Emotional Affairs

There are numerous actions that can cause cracks and breaks to the foundations of a relationship—the greatest of which for many individuals would be infidelity. Most relationships will tolerate and often sustain the impacts of other forms of lying, jealousy, poor conflict resolution styles, and numerous other relational transgressions. However, infidelity will cut deep, hurt hard, and meaningfully damage any relationship. For many individuals this is often irresolvable. For the next few days I will explore this relationship transgression—some of the topical areas include:

  • why these occur
  • what are the chances of an affair becoming a successful relationship
  • what is required if two people choose to rebuild after an affair occurs and
  • what are the different types of affairs

We will begin with the defining of what an affair is—an affair is a non-sanctioned and often secret relationship of a sexual and/or emotional nature with an individual outside of one’s primary relationship. Individuals can be deemed to be having an affair even without physical/sexual contact; in fact, these types of emotional affairs are often more damaging then a onetime sexual encounter that occurs outside of the primary relationship. Affairs occur in a variety of scenarios and are often a sign of a failing relationship; however, there are some affairs that are more individually driven than a reflection on the primary relationship.

Emotional Affairs: this is where an individual seeks the company of another to meet and often reciprocate the emotional needs of themselves and the other party. These affairs are often of a longer standing nature and can build ties that do not even exist in the primary relationship, which is why this can become more damaging. To discover that your partner “loves” another hurts to the core of ones being. Individuals that seek this type of affair often rationalize that this is simply a “friendship” even though it remains secret, is time consuming, and enters emotional realms often neglected or ignored in their primary relationship. This type of affair can occur for a variety of reasons some of which include:

  • seeking unmet emotional needs outside of the primary relationship
  • having an inability due to past hurts to be open with one’s own partner so seeking an external partner for this critical area
  • having an inability to tie “love” in their primary relationship with total openness

Any of these concerns can be addressed in a therapeutic environment as a coupleship, individually, or both depending upon the circumstances. Many couples are able to restore their relationships when the affairs remain at an emotional level. Later on, we will explore the therapeutic environment for gaining resolution and reconnectedness within the primary relationship after an affair. Next time—physical/sexual affairs.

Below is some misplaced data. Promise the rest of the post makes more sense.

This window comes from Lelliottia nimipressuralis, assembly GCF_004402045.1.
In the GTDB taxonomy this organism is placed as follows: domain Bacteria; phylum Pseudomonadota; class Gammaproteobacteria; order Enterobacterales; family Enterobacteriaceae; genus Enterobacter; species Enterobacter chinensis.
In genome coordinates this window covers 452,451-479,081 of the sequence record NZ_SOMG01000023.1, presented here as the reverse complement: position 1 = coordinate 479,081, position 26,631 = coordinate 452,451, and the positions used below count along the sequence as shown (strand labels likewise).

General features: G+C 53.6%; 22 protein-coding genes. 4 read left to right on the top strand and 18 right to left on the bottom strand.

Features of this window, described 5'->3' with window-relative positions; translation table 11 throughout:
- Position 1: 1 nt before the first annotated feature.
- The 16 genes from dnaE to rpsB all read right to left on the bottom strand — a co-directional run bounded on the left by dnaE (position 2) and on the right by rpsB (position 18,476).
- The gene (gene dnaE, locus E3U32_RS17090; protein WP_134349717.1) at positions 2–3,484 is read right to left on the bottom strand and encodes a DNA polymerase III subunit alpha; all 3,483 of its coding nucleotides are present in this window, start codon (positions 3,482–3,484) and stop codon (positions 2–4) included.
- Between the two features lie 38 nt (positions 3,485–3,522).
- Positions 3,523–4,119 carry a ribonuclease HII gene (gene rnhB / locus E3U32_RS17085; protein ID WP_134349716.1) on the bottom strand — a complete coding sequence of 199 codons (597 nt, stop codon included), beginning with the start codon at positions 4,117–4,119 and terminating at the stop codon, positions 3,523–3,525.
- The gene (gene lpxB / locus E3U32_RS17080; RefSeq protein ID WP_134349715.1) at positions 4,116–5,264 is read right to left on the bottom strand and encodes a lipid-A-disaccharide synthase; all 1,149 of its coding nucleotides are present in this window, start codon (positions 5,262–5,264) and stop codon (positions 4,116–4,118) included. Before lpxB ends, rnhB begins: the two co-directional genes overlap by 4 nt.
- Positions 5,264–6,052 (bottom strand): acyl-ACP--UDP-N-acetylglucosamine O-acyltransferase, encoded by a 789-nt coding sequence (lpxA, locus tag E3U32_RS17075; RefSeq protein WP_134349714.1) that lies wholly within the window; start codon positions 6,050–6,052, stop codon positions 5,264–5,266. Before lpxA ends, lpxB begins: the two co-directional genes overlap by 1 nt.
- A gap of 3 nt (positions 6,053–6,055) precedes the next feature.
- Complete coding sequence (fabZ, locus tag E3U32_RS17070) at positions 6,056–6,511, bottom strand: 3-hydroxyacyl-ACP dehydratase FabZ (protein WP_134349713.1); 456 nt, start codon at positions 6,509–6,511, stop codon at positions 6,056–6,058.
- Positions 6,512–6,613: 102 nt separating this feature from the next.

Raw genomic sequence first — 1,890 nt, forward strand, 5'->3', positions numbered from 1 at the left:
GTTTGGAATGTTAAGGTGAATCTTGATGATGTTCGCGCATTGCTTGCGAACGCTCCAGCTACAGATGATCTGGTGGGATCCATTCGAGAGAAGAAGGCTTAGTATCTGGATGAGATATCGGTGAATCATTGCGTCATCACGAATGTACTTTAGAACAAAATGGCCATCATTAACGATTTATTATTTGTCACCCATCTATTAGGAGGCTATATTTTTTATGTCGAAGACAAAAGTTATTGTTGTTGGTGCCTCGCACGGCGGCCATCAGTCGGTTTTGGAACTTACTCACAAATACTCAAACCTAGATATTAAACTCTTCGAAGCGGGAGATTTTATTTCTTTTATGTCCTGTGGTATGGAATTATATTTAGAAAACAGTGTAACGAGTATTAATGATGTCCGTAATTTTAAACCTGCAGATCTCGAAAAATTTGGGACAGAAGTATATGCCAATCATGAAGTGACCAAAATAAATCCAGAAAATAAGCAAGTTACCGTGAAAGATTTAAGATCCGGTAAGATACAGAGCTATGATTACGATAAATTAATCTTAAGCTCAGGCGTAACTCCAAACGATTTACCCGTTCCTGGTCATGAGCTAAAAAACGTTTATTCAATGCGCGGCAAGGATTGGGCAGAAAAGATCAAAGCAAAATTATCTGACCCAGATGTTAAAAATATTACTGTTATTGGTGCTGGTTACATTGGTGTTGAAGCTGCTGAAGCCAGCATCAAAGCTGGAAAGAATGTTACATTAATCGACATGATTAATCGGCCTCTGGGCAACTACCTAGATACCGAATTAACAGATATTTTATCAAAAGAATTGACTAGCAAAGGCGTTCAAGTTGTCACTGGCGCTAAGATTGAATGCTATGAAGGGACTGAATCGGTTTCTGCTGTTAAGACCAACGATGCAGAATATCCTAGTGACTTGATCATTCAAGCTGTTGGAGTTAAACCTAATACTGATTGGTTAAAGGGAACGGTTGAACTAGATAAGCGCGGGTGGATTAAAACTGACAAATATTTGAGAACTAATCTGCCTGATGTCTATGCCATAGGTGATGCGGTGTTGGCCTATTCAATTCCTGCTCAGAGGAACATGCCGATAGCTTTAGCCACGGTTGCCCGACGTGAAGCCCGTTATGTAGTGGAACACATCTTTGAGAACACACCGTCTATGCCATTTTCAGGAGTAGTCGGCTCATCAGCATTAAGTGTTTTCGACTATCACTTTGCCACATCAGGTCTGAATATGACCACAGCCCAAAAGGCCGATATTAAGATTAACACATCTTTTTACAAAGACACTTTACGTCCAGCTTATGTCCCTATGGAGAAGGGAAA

Sexual Infidelties

Sexual infidelity generally creates a significant amount of relationship damage regardless of whether it is a one-time event or an ongoing affair with someone outside of the primary partnership. When most people take a marriage oath or make a decision to live in a common-law situation, being faithful typically places sexual fidelity at the top of the list as it relates to this commitment. There are many who debate the legitimacy of taking such an oath or making such a commitment and the human condition for lifelong mating; this forum does not provide the space to address such a debate. Instead, we will focus on the decision that people make in taking an oath of faithfulness and then breaching said commitment. Sexual infidelity has a broad spectrum of definition; a prime example of this was the infamous statement by past president Bill Clinton who made the now famous comment of “I did not have sexual relations with that woman”…which at the time was meant to mean that there was not sexual intercourse and simply was used as a spin on words. For anyone unclear on this topic, physical/sexual infidelity ranges from hand-holding, kissing, sexual body massages, oral stimulation, to intercourse. If you believe that it is not infidelity unless you have sexual intercourse, you would be sorely mistaken in that belief.

There are numerous rationales for infidelities to occur, some of the reasons that physical/sexual infidelities occur include:

  • A consummation of an already present emotional affair
  • Seeking unmet sexual needs outside the primary relationship
  • As a response to “sexual bargaining” within a relationship
  • As a means to meet unresolved ego needs
  • As a “one-night stand” in an inebriated state